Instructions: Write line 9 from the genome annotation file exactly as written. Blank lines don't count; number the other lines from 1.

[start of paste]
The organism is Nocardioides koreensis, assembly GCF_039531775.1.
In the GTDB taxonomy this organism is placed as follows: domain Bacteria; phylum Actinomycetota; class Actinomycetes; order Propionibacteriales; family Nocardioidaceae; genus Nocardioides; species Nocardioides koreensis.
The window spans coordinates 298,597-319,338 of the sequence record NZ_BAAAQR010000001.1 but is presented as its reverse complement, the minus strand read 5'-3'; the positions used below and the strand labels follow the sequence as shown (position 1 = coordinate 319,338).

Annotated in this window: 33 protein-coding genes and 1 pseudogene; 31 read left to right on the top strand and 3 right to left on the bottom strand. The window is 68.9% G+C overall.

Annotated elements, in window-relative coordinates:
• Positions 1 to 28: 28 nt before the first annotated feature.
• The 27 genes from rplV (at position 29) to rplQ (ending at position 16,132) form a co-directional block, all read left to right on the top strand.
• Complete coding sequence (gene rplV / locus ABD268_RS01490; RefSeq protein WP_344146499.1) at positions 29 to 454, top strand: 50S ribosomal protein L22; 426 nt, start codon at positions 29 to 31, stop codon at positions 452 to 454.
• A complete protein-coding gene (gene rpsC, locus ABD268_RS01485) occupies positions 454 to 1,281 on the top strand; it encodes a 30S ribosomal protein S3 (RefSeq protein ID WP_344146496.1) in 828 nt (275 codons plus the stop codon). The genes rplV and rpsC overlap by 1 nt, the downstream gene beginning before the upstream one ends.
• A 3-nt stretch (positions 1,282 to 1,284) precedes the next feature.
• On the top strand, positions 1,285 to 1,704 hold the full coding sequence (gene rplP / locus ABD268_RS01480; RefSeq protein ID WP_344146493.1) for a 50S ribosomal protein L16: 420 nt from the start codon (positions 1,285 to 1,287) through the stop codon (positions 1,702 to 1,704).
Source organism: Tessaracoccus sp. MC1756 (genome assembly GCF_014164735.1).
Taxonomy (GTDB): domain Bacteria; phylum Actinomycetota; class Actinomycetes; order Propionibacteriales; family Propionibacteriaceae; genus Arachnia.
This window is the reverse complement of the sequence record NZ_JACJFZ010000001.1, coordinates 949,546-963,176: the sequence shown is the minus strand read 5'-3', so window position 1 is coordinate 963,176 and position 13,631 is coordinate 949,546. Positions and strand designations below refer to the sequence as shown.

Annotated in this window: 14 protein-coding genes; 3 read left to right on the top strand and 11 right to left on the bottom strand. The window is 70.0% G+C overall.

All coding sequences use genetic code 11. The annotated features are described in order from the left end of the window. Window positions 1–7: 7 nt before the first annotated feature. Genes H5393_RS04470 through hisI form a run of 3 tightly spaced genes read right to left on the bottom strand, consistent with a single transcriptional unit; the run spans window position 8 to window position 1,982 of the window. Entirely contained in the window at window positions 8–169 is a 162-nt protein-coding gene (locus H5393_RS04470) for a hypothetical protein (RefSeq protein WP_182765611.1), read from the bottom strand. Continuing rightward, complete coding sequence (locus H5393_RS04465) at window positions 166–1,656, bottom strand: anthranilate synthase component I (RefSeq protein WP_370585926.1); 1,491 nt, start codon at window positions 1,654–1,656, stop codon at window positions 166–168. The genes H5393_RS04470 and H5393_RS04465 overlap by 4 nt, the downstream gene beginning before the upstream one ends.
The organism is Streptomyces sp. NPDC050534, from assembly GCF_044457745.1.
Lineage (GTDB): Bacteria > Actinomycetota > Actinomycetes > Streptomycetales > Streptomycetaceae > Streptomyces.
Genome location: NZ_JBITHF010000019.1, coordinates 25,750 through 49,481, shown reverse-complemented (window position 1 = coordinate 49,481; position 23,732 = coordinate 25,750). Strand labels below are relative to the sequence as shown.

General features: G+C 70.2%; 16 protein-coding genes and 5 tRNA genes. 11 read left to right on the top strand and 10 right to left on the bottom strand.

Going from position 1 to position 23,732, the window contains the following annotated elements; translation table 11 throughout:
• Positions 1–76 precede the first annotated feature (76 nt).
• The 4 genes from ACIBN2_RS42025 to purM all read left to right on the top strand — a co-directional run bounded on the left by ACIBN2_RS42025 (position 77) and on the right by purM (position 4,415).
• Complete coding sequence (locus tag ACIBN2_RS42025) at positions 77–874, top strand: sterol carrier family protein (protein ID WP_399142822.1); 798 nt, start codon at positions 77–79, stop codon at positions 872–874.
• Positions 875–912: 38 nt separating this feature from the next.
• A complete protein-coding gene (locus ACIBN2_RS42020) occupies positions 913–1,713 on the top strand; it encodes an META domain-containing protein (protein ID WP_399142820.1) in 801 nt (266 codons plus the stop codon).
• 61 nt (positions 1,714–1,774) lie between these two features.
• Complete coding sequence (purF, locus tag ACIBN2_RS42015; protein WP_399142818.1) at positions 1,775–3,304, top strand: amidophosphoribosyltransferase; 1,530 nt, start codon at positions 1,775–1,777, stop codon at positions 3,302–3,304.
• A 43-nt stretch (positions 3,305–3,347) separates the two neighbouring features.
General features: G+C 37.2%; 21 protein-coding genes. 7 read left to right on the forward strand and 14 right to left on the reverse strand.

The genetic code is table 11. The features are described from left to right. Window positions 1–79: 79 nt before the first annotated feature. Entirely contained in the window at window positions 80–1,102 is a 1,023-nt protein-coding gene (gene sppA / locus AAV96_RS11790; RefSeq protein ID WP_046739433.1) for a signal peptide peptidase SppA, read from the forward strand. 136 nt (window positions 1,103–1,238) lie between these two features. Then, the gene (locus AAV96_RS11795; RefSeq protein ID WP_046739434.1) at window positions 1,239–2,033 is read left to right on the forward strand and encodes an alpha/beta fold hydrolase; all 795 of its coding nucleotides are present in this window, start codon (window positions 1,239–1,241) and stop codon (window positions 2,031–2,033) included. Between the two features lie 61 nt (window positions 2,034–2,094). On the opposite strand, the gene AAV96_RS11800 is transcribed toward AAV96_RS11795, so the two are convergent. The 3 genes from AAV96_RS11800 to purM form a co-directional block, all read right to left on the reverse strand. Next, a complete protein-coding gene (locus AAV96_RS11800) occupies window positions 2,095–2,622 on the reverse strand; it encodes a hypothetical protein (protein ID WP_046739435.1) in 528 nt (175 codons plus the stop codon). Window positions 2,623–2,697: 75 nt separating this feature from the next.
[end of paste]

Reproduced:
• A complete protein-coding gene (gene rpsC, locus ABD268_RS01485) occupies positions 454 to 1,281 on the top strand; it encodes a 30S ribosomal protein S3 (RefSeq protein ID WP_344146496.1) in 828 nt (275 codons plus the stop codon). The genes rplV and rpsC overlap by 1 nt, the downstream gene beginning before the upstream one ends.